This particular morning was very quiet. Ben was finished with chemo and the transplant would take place the following day. Since he wasn’t receiving any meds that day we didn’t have many doctors or nurses stopping by. He was sound asleep and Madeline was content in her exer-saucer. I decided to pop in a Pilates DVD that I had brought along – just in case I had the opportunity to “relax”. I was about 10 minutes into it when Ben shot up in his bed, pointing at his mouth and crying. I knew this was his “warning” that he was about to throw up. I grabbed the yellow pan and quickly ran over to him. I can’t even explain what it was that came out of him except that it was green and challenged my own gag reflexes. From behind me, Madeline started crying. I was patting Ben’s bald head as he was throwing up, attempting not to throw up myself, and trying to soothe Madeline with my “calming” voice over my shoulder. “I’ll be right there, baby. Right after your brother stops puking up this green bile and I get myself under control.” Right.

Ben threw up for several minutes. I kept having to turn my head to try to stop gagging, which was the point where I tried to soothe Madeline. Cue circus music. Once Ben was finished I put the pan on the floor by his bed (we had to save everything for the nurses to document… eeewwww.) Whew. One thing down. This is when I turned to find Madeline, in her exer-saucer, covered in poop. Evidently, she had pooped about the same time that Ben had started to throw up. Several minutes later, it was all over her and her footed pajamas, all over the exer-saucer, just all over everything. My gag reflexes went into overdrive. Circus music gets louder.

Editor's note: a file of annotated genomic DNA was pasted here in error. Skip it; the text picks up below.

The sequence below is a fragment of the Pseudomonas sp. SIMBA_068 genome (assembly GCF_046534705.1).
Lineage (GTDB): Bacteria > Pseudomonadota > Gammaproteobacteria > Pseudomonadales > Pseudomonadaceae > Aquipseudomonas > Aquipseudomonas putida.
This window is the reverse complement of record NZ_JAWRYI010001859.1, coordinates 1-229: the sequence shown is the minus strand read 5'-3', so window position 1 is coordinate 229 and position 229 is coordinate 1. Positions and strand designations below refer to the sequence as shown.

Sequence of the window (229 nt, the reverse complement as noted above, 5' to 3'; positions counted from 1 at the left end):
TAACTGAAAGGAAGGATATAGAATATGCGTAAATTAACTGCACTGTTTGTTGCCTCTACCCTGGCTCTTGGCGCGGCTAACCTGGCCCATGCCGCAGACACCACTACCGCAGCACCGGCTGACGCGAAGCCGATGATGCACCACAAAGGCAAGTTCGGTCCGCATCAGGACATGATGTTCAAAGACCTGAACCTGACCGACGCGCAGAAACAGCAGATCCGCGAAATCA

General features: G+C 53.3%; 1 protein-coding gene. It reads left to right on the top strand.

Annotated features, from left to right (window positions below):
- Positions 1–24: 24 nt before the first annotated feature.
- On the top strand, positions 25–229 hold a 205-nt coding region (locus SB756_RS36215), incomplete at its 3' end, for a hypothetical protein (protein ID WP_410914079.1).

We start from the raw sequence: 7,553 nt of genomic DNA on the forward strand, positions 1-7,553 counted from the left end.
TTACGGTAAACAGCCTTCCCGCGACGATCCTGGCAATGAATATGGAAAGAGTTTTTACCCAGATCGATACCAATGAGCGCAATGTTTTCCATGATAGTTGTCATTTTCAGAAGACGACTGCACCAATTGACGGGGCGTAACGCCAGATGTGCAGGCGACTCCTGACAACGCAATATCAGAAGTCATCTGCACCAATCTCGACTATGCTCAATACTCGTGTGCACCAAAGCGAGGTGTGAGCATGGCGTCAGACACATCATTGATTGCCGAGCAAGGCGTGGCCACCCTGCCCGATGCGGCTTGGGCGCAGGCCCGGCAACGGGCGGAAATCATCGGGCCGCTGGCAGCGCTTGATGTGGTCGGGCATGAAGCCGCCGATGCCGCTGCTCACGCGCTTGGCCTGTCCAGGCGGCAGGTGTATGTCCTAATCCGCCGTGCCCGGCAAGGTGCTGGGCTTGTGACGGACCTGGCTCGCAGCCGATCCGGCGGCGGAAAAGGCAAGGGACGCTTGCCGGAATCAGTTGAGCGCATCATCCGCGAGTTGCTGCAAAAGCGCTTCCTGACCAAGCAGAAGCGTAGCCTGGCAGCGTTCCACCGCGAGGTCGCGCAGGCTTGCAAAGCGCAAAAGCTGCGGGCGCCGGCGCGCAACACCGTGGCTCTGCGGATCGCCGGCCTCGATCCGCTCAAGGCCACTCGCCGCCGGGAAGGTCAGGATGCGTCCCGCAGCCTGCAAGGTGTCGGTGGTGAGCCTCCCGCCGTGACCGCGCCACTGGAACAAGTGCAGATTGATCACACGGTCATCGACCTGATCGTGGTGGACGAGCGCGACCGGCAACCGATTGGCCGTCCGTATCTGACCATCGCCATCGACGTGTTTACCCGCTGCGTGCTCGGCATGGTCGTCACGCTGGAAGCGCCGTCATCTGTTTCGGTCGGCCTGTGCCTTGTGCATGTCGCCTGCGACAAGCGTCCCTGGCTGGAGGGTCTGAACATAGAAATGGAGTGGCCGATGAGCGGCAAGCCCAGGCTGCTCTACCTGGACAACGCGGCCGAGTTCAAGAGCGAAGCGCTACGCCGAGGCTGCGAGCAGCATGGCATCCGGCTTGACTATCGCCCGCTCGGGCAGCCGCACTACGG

I picked Madeline up – *gross* – and started to clean up poo. Developmentally, she was not at a point where I could put her down, so I had to hold her the entire time I was trying to clean everything up. The exer-saucer would have to be dismantled. Right in the middle of this, Ben shot up in bed again, pointing at his mouth. Oh no. With his immune system compromised, there was no way I could take Poopy Madeline anywhere near him. I tried to fling another yellow pan at him without much luck. That’s when I stepped into the first yellow pan that was sitting on the floor. With my bare feet. Holding a poopy daughter. Watching my son throw up more of the same that was covering my feet.

I’m done. There will be no more circus music. No more juggling. Done. I’ve gone over the edge. I dropped the ball. I’m never doing Pilates again.

A nurse walked in about that time, and with a quick assessment of the situation, took over with Ben. I cleaned up Poopy Madeline and her exer-saucer. I got around to cleaning up myself after having a mini-mental breakdown.

I think with continued therapy for Post Traumatic Stress Disorder I can once again try Pilates. But I don’t know that I’ll ever be able to juggle again.

More tomorrow. 🙂

It’s National Eat Your Vegetables Day.

I like vegetables. A lot. I’m a fan of corn on the cob, okra, asparagus, broccoli, cauliflower, and even brussel sprouts. I prefer vegetables to meat. It’s a fact that I didn’t have my first hamburger until I was seven and to this day I am completely grossed out by any meat still on the bone. *Shudder*. I’ve dabbled in being a vegetarian but could never meet my protein requirements through beans and eggs and tofu.